Winter 2020: Identifying overhead hazards in your back yard

By Roger DeGood - Guest Columnist

The impetus that started all the Swanton Tree Commission activity was a visit, in 2005, by Stephanie Miller, Ohio DNR Division of Forestry, Region 4 Urban Forester. She was asked to help Village officials evaluate the existing Village urban forest (i.e. trees on public land) and point out any hazardous trees.

The process resulted in the discovery of over 100 trees that were either dead, dying or in need of a major prune – a considerable risk to life and limb (no pun intended). Since then the Village has been working on mitigation by removing and replacing portions of the tree infrastructure that jeopardize public safety.

They have been planting in relatively new development areas where street trees were never planted. They also made changes to their subdivision development codes so that, in the future, street trees will be part of any new landscape.

So, how does a common property owner know if he has an issue with trees on his property that might raise the pulse rate of his insurance underwriter? With the assistance of The Arbor Day Foundation and their Tree City USA program, we have some techniques you can use to tell if you have an issue. These are all observation techniques that can be done from the ground with the naked eye. Most are logical kind of things.

Examine the top and crown.

Are there broken or dead limbs? Is the tree vigorous and healthy in appearance? Are there signs of disease or insect infestation? What is the history of the tree such as past storm damage or nearby construction? Are there limbs that are falling, or rubbing against another?

Check the trunk.

Are there any major forks in the trunks? Is the tree leaning, especially towards dwellings, structures, utilities, places of recreation or the street? Are there signs of decay such as where branches have broken or “is there a fungus among us”? Is the trunk wounded, for example from lightning, auto accident or the infamous string trimmer-itis?

Don’t forget the roots.

Again, mushrooms are not a good thing. Have any roots been severed by sidewalk or driveway installation, sewer/water line work or irrigation system installation?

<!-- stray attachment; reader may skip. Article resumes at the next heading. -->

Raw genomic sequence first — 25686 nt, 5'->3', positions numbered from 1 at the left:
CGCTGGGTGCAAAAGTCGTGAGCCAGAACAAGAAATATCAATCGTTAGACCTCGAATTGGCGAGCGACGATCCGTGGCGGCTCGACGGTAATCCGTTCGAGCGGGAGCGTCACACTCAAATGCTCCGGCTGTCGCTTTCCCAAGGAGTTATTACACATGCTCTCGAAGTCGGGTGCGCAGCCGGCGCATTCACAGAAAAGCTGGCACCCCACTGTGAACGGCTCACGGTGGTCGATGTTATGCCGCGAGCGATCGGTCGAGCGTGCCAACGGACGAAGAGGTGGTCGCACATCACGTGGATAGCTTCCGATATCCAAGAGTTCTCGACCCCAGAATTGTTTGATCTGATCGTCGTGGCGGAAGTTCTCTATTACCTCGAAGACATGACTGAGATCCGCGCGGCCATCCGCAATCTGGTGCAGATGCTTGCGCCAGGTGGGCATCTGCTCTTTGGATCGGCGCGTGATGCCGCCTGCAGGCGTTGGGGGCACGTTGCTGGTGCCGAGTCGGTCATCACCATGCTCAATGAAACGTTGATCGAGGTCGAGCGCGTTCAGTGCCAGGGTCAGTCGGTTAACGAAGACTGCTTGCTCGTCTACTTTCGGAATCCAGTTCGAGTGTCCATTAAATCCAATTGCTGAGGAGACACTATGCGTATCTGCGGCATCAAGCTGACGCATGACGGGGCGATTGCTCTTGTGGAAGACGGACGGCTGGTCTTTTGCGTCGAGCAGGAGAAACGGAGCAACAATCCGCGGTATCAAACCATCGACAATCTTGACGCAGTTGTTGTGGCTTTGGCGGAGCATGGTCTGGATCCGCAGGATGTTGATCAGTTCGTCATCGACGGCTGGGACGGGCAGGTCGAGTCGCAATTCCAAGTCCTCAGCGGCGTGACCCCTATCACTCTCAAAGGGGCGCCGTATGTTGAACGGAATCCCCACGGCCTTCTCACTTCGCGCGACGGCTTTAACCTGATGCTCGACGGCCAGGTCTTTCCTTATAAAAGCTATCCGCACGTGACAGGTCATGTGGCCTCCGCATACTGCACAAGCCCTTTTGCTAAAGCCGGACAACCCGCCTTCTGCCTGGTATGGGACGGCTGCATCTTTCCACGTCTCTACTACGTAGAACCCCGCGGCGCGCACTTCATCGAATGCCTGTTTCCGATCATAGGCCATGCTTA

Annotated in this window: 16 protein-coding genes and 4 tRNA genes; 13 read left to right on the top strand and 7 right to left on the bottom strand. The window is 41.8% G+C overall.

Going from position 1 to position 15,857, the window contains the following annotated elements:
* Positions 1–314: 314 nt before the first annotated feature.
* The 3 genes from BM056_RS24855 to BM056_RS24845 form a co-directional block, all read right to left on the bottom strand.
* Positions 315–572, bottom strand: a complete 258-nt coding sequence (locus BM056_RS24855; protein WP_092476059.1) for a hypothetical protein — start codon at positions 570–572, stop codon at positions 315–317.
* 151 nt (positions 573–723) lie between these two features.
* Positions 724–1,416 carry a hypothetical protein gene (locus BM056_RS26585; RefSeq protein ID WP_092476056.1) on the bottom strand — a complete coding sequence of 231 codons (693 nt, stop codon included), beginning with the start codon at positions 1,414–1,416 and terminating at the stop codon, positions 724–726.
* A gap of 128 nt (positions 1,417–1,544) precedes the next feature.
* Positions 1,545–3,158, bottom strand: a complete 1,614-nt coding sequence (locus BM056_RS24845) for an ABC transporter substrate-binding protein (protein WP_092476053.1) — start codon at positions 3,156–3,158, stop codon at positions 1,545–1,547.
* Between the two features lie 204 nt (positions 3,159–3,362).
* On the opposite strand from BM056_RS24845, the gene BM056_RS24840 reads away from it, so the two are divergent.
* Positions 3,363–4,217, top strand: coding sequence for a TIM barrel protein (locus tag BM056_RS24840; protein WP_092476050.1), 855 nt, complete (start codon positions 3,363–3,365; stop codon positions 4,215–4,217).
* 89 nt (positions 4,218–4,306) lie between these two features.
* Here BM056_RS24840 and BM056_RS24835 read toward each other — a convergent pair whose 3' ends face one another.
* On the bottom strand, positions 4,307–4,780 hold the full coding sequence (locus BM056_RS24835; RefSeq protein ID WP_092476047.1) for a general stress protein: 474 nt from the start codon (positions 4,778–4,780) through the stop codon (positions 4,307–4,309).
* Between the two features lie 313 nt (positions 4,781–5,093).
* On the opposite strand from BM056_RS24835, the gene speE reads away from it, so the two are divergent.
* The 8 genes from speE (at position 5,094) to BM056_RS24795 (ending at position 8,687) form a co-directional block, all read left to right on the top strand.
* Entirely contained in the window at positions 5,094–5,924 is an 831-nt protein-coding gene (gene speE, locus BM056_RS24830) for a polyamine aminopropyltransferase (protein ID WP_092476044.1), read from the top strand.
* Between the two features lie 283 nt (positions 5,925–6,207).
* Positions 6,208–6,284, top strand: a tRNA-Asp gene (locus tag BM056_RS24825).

Now let’s say you have discovered an issue. What do you do about it? If you have the equipment and training, you might be able to remove small branches safely. There is a multitude of good information in the brochure bank located at Village Municipal Building on pruning techniques and the tools necessary for a successful and safe job. (Remember, no tree ever died from a proper prune job.)

Follow these simple rules:

– Trim only small limbs, 3-inches or less that can be reached from the ground.

– Never use a ladder or a truck bed to access the offending tree.

– Be sure to take proper precautions and wear the appropriate safety gear such as safety glasses, hearing protection, gloves, and hardhat. Never, never attempt to do anything to a tree (or its branches) that is near a power or utility line or a tree that is within the tree lawn. Call the utility company or Village and report the situation to them. They are trained to handle these situations and you are not.

If you discover more severe conditions that could potentially damage life or limb such as, but not limited to, large branch decay/damage, wounds, fungus or lack of vitality put a call in to a local ISA (International Society of Arboriculture) Certified Arborist. They will gladly come out (no, you don’t have to make an office appointment and drag the offending specimen to them) and review the situation and give you an estimate of the cost to correct the issue.

Sometimes the remediation is as simple as trimming and pruning. However, if property or life is endangered, the prudent solution would be removal. Remember the overall value of a living mature tree usually far exceeds the cost of removal.

If you have additional questions, need an opinion or help finding an arborist, don’t forget there is plenty of printed information in the brochure bank at Village Municipal Building, on the Village website and Facebook page, or you can contact any Tree Commission member and they can point you in the right direction.

By Roger DeGood

Guest Columnist